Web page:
Placer teachers prepare for Common Core standards
Teachers in schools across Placer County are preparing themselves and their students for upcoming changes to the standards they teach by.
On Aug. 2, 2010, California adopted the Common Core standards as a new way to align teaching methods and content. Every state, with the exception of Alaska, Minnesota, Nebraska, Virginia and Texas, have adopted the Common Core.
The standards don't have to be fully implemented until 2014, but Renee Regacho-Anaclerio, assistant superintendent of education services with the Placer County Office of Education, said it's important for teachers to start learning about the Common Core now and acclimating their students with the new expectations that come with it.
Jennifer Hicks, director of professional development with the Placer County Office of Education, said in the months of June, July and August alone more than 900 teachers from across Placer County have attended professional development seminars on the Common Core. Phase two of professional development will start later this fall.
"The Common Core has a greater depth of knowledge and we're helping these teachers know what the best ways are to change the levels of rigor associated with their teaching and how to help students to make sure they are increasing their depth of knowledge," Hicks said.
Under the Common Core, there are four levels of describing, explaining and interpreting that play into expanding that depth of knowledge. Susan Spence, a second-grade teacher at Rock Creek Elementary in Auburn, said the biggest difference in the Common Core and initiatives used in the past lies in the shift away from memorizing facts toward applying those facts to solving problems and critical thinking.
"We want students to become problem solvers, not regurgitators of facts, which is kind of where a lot of other countries have given us a run for our money," Spence said. "This is why we're importing engineers from India, because we're good at memorizing, but we really need to become broader thinkers, we have to develop logic and we have to be able to express ourselves."
The first level of knowledge under the Common Core does involve elements of memorization, like learning basic mathematic skills, how to use punctuation marks or label locations on a map. The second level takes those basic skills a step further and applies them to making observations, establishing cause and effect relationships and using context clues to identify portions of a story or unfamiliar words.
Carol Leeds teaches math to seventh- and eighth-graders at E.V. Cain Charter Middle School in Auburn and said the Common Core goes a step beyond by teaching students the basics of math, but allows teachers to go into more detail about certain concepts.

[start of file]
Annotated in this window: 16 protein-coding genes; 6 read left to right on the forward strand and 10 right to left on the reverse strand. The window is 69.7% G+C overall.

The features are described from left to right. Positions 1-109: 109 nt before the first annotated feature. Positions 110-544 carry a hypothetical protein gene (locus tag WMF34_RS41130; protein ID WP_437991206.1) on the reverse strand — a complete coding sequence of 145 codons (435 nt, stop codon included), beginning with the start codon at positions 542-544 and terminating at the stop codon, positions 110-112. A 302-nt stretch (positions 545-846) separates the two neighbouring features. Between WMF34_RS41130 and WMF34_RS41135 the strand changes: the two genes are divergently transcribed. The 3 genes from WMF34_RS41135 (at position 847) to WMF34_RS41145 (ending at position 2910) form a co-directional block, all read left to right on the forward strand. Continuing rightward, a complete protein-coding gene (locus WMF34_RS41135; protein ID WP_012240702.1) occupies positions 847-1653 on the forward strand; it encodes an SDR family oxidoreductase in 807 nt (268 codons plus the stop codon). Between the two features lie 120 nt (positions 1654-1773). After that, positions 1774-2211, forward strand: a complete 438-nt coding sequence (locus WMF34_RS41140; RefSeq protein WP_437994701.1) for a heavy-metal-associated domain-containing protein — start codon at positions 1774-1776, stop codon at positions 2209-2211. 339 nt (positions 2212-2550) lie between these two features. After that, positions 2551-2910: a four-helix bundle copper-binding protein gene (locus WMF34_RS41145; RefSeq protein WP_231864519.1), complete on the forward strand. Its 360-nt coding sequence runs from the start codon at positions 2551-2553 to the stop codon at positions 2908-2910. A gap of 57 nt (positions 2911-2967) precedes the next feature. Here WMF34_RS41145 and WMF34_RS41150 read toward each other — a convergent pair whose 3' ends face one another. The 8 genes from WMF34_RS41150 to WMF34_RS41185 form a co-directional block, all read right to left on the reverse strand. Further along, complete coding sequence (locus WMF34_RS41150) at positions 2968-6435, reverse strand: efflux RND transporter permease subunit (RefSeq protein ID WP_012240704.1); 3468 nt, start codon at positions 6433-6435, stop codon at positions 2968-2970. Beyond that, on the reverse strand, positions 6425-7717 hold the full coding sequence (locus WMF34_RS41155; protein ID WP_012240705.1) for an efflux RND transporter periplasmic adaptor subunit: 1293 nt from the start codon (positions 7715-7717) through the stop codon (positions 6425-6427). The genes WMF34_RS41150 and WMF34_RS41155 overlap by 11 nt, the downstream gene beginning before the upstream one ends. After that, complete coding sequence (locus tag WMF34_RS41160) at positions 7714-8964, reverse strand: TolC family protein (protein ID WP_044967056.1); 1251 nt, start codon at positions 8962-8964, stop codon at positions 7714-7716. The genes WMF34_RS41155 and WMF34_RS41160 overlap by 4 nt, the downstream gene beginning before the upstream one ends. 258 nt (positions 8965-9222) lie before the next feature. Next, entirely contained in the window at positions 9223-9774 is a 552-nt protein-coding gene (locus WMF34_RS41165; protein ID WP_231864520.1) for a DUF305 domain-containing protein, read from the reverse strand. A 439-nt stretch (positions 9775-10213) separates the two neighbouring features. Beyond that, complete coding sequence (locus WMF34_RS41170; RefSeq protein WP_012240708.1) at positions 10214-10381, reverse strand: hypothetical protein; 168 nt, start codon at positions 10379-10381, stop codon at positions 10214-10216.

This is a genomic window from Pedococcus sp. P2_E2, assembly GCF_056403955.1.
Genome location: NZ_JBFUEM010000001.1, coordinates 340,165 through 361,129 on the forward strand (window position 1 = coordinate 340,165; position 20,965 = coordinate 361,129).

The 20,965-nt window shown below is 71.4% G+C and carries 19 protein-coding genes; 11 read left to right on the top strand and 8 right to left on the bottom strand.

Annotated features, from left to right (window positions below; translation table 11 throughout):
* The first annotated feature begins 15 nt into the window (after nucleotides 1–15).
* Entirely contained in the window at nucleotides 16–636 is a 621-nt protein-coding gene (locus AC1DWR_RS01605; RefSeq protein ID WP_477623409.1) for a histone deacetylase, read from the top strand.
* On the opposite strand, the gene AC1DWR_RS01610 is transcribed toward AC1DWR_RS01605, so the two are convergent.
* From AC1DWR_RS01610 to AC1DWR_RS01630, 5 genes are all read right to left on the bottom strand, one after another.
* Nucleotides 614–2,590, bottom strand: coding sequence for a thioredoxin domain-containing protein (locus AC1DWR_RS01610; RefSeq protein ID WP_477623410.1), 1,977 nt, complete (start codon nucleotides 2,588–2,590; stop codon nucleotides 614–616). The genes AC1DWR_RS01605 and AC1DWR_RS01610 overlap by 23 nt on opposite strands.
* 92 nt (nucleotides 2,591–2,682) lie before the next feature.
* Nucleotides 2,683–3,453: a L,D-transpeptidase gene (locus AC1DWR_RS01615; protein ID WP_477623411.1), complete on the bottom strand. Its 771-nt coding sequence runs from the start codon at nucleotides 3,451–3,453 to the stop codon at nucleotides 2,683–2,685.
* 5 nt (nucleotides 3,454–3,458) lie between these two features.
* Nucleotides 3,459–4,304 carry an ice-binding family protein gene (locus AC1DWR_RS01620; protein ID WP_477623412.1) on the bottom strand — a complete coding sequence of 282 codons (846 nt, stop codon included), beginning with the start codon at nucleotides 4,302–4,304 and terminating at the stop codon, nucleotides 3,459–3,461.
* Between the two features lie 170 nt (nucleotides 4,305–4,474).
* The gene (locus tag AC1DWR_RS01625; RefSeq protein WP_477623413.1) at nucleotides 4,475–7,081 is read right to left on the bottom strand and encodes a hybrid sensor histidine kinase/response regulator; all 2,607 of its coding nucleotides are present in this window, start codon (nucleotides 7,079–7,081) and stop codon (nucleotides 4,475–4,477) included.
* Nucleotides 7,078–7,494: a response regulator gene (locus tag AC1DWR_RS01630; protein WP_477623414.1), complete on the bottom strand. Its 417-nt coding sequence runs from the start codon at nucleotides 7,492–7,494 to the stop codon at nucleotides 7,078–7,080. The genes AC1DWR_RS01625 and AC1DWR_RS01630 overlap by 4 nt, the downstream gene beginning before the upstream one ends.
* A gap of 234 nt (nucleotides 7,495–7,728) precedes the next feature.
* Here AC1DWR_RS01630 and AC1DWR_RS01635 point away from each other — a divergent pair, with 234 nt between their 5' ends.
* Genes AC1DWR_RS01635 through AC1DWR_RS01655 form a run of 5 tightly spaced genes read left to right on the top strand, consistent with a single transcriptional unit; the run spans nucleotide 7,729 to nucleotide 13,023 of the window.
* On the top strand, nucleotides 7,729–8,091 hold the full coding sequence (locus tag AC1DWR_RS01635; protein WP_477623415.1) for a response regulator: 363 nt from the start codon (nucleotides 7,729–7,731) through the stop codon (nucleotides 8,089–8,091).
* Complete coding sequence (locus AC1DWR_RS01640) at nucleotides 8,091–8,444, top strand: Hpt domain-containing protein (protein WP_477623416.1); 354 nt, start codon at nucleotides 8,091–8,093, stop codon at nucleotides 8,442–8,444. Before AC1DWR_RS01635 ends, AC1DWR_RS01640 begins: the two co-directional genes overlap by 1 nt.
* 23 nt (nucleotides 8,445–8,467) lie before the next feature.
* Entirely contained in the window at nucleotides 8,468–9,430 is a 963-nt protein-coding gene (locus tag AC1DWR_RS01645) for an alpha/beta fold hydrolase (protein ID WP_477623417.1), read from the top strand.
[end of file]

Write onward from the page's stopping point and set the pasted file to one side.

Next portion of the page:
"The Common Core will go way more in depth. Students will do more reasoning, justification, critiquing, analyzing and make our students think way more critically instead of just looking at something like it's a recipe where you do this, this, this and this and you get the right answer," Leeds said. "Now they'll have to think ‘does that answer even make sense and is it logical?'"
The third knowledge level involves developing a student's strategic thinking skills, like using the concepts they've learned to solve non-routine problems or develop logical arguments. The fourth and final level involves extending thinking, like applying a mathematical skill to solving a problem or describing how a common theme extends across the course of a story or text.
Suzanne Scotten, who teaches English and Spanish to eighth-graders at E.V. Cain, said the Common Core brings "more reality into the classroom." She has already started trying to implement the standards into her curriculum as her students read a story titled "Flowers for Algernon" in one of her classes.
The story focuses on a man who is developmentally disabled, so instead of only having her students read the story and answer questions about what happened, Scotten has had students research brain disorders and laws pertaining to people with disabilities.
"In the older days it was about just knowing the information and now it's about knowing what to do with that information," Scotten said.
Another portion of the Common Core involves bridging certain subjects so students can see the connection between some of the topics they're learning about. Brittany Haydon teaches senior English at Placer High School and said the Common Core is a welcome change for English teachers because writing is encouraged across the curriculum.
"There are natural connections for the different subject areas. It could open doors for collaboration between math and science and even English," Haydon said.
By the time the Common Core standards are fully implemented in 2014, students will begin taking assessments based on the standards. Regacho-Anaclerio said those assessments will be different from the STAR exams students take now in that they will be based on the depth of knowledge students gain, but also that the tests will largely be taken online.
Hicks said a company called Smarter Balanced Assessment Consortium is being used in California and other states to develop the tests. Hicks and Regacho-Anaclerio said the company will have students cycle through testing windows, rather than having all students testing at the same time because not all schools have the technical capabilities to have all students on computers simultaneously.
"It is not an expectation that all students have to be online taking the test at the same time," Regacho-Anaclerio said. "The reality is that we don't remember all the facts, we remember the big concepts, so that's what is important here, how you take those big ideas and how you apply them to the work world, to college, to thinking about integrated subjects."
Contact Amber Marra at firstname.lastname@example.org. Follow her on Twitter @Amber_AJNews.